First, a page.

Thanks for the information on a brake upgrade. My son and I did a similar upgrade to our 2002 4Runner with the Tundra brake calipers and rotors. Up until last November, I was driving a 1993 extracab that I had bought new. Sadly, on a rainy day, I was a little slow to realize the light was red, applied brakes, and slid into the intersection. A complete stop was achieved through the use of a 2018 Ford pickup. Fortunately, nobody was hurt (other than general aches from a sudden deceleration). Unfortunately, the ’93 pickup was done. There are probably a few places and folks that could resurrect it, but it is beyond my skills for sure. So, I am now the owner of a much more used ’95 extra cab pickup. Braking is one of the areas I always felt the truck could do better in. I am very interested in the upgrade you did, and would appreciate any information/details you could provide on the parts. I did a search for PD66 in Rockauto, nothing came up directly, will continue looking there. Specifically what model/year is the Toyota 1 ton you said matched up to your truck, and which model did you pull the master brake cylinder from that bolted onto your truck? Sorry for the long reply, guess I’m still missing the truck I had for 28+ years.


  5. jimsgarage says:

    Joe –
    Sorry to hear that happened. It would be quite a loss to me if the “Chick Magnet” were to have a similar fate. I know that the years that I looked were right aroun1992-94. I am at a loss to think of another source, and it could be that Rockauto sold out their inventory. Maybe a parts store would be able to match the bigger caliper with the info in the above. I read through the specs on master cylinders on Rockauto until I found one that I felt was large enough diameter to deal with the larger calipers. I will pull my records and see what I can find that might help you more in your search.

    • Joe says:

      Yeah, not sure what it says about me that I am still mourning the loss of my truck… Appreciate the quick reply and your records search efforts. Do you happen to recall what the 1 ton truck was that was also a source of possible bolt on parts? I will do a search for one of those as well, maybe I’ll get lucky for donor parts, maybe! I have to say that if the stopping improvements were anything like the difference the Tundra brake upgrade did for the 4Runner, it is well worth the time and effort. Thank you again for any information/assistance you can provide.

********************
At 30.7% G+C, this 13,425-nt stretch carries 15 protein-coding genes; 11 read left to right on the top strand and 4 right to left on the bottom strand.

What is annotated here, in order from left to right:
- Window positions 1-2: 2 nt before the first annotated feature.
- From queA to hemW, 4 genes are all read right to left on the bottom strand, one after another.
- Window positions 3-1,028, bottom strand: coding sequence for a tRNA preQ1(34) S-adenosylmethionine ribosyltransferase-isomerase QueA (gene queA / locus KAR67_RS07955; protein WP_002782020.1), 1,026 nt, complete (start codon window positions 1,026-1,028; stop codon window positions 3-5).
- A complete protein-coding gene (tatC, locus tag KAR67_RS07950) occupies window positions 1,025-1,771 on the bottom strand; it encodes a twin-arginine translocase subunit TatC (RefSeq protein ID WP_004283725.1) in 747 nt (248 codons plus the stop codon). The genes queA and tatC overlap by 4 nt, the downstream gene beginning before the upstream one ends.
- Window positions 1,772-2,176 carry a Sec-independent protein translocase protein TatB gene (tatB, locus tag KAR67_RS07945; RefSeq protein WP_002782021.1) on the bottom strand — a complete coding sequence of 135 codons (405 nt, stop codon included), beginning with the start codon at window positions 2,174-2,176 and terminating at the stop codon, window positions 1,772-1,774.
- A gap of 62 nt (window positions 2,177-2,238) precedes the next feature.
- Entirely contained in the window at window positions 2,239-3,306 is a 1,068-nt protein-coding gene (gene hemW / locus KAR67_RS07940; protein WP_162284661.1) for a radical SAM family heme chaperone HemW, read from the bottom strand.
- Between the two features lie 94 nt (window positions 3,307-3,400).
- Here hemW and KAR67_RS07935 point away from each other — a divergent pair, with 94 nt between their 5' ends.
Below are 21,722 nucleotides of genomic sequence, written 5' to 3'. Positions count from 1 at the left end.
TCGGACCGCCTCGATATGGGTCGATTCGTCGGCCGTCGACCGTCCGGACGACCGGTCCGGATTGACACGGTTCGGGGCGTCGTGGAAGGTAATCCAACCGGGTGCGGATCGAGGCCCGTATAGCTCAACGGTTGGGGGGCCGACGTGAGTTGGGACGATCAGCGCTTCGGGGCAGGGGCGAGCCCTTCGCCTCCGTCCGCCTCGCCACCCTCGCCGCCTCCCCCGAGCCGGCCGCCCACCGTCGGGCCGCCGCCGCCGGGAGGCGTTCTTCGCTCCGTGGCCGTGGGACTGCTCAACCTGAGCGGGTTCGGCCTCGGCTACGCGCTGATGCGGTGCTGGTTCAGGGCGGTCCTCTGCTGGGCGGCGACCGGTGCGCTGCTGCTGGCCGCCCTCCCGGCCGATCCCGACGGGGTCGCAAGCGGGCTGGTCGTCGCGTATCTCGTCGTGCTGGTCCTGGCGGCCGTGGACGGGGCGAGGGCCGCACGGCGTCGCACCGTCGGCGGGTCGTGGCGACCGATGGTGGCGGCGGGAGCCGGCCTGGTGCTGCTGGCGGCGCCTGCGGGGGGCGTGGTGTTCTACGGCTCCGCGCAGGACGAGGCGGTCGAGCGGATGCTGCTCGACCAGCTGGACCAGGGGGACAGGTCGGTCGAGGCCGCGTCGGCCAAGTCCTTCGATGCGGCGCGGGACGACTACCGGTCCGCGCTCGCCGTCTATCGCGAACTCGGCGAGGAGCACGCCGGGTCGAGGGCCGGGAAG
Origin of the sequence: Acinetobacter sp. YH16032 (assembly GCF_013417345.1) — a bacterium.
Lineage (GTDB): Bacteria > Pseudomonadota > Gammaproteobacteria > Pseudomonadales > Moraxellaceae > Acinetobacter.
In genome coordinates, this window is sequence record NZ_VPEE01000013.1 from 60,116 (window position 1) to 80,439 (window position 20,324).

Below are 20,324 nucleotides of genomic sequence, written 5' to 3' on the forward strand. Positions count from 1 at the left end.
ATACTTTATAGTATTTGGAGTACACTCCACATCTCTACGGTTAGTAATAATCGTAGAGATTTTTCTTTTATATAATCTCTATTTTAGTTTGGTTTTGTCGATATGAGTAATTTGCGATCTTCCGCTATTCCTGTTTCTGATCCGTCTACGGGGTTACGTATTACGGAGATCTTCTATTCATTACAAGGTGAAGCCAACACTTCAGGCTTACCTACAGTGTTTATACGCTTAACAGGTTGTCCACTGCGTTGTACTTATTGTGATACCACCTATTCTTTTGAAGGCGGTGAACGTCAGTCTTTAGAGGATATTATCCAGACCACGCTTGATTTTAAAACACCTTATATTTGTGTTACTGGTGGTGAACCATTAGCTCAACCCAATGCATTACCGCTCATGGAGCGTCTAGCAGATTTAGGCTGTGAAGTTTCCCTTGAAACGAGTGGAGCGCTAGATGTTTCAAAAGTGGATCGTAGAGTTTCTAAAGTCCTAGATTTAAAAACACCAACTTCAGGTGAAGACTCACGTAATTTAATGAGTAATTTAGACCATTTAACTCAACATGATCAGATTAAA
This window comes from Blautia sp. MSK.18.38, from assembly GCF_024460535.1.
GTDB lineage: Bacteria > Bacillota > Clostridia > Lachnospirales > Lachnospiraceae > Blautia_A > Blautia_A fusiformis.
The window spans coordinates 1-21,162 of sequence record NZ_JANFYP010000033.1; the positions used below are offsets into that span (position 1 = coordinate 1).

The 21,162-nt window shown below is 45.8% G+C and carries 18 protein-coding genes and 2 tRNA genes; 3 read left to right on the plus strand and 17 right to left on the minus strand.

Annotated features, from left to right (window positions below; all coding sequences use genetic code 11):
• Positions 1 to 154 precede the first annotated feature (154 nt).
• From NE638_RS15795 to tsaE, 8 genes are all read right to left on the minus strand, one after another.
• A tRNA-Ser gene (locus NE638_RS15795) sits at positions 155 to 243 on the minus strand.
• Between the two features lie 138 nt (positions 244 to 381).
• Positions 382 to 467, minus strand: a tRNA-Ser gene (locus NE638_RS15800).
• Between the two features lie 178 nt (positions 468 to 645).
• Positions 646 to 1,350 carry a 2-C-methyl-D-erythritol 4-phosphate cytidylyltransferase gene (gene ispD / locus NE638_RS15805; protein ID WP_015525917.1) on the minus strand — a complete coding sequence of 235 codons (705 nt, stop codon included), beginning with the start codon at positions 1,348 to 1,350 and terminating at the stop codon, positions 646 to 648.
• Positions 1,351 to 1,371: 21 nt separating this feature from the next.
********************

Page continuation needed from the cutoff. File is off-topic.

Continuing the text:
6. Joe says:

    One more question, so the master cylinder you used was also from Rockauto, not a donor from another Toyota?

  7. jimsgarage says:

    Joe –
    I checked through my paperwork and here is what I’ve been able to find:

    The master cylinder was supposed to go on a 1994 Toyota T100 2.7L 4cyl. It is a Cardone Select 132530

    The brake rotors are Raybestos 96027R. I also used Qualis 31210 rotors

    The calipers themselves can be tricky as they are different left and right, and I may have gotten loaded sets (with pads).
    One record I have shows Autospecialty / Kelsey-Hayes 4056087, 4056085 which I believe is for an ’88 Toyota Pickup 2.4 ltr that was a 1 ton model

    I also have a record of Beck/Arnley calipers 0770964S, 0770963S (left and right). There was also a listing of alternate OEM numbers: 0760964, 4773035070,FRC10259, RWC10259 and the other side:4775035050, FRC10260, RWC10260
    Maybe you can find a good parts guy that can help you.
    As far as missing the truck, well why shouldn’t you?

    • Joe says:

      Wow, thank you for the very detailed information. Hopefully someone is still supporting those parts. Interesting that the left and right are different (not mirror images I’m guessing). Wonder why that would be. Well, I’ll probably figure that out when this project moves ahead. Thank you again for all your time and efforts today.